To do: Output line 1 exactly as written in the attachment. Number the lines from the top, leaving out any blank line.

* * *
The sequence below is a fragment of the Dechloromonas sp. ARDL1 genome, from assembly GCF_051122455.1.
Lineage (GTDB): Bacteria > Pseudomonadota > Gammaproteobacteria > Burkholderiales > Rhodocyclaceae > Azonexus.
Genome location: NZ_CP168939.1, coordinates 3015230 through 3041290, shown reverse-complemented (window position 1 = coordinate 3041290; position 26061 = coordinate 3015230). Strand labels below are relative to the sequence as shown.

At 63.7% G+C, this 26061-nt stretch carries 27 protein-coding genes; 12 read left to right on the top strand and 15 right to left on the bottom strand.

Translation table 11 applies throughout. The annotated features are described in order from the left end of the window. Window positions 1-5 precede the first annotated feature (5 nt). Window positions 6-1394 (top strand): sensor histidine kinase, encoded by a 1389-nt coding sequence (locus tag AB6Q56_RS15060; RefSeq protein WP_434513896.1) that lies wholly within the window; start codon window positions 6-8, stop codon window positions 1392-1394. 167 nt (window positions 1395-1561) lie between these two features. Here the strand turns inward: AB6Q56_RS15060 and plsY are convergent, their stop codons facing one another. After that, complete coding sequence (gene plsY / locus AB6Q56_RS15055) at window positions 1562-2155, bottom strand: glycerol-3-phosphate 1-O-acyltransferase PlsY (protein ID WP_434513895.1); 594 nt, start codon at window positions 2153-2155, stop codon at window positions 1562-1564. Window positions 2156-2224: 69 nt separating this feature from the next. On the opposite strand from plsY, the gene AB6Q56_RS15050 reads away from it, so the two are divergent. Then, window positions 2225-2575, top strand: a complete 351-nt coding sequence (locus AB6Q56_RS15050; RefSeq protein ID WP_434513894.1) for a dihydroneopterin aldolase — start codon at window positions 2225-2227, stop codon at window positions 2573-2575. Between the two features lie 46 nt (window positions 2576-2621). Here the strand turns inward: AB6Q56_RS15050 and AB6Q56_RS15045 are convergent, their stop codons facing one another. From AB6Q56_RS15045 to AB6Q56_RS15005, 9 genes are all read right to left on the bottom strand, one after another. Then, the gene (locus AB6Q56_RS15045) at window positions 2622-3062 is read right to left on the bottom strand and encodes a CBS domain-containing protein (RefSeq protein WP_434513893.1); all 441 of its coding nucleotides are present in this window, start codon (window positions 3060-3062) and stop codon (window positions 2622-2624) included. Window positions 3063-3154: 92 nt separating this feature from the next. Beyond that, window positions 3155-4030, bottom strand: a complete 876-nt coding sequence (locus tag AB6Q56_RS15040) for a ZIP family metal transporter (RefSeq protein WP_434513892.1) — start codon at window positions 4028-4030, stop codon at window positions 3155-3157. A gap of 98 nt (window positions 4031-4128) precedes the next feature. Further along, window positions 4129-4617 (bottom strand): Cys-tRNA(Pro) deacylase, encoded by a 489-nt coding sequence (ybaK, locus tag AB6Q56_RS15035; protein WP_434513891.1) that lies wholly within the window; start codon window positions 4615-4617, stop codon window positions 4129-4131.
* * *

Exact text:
The sequence below is a fragment of the Dechloromonas sp. ARDL1 genome, from assembly GCF_051122455.1.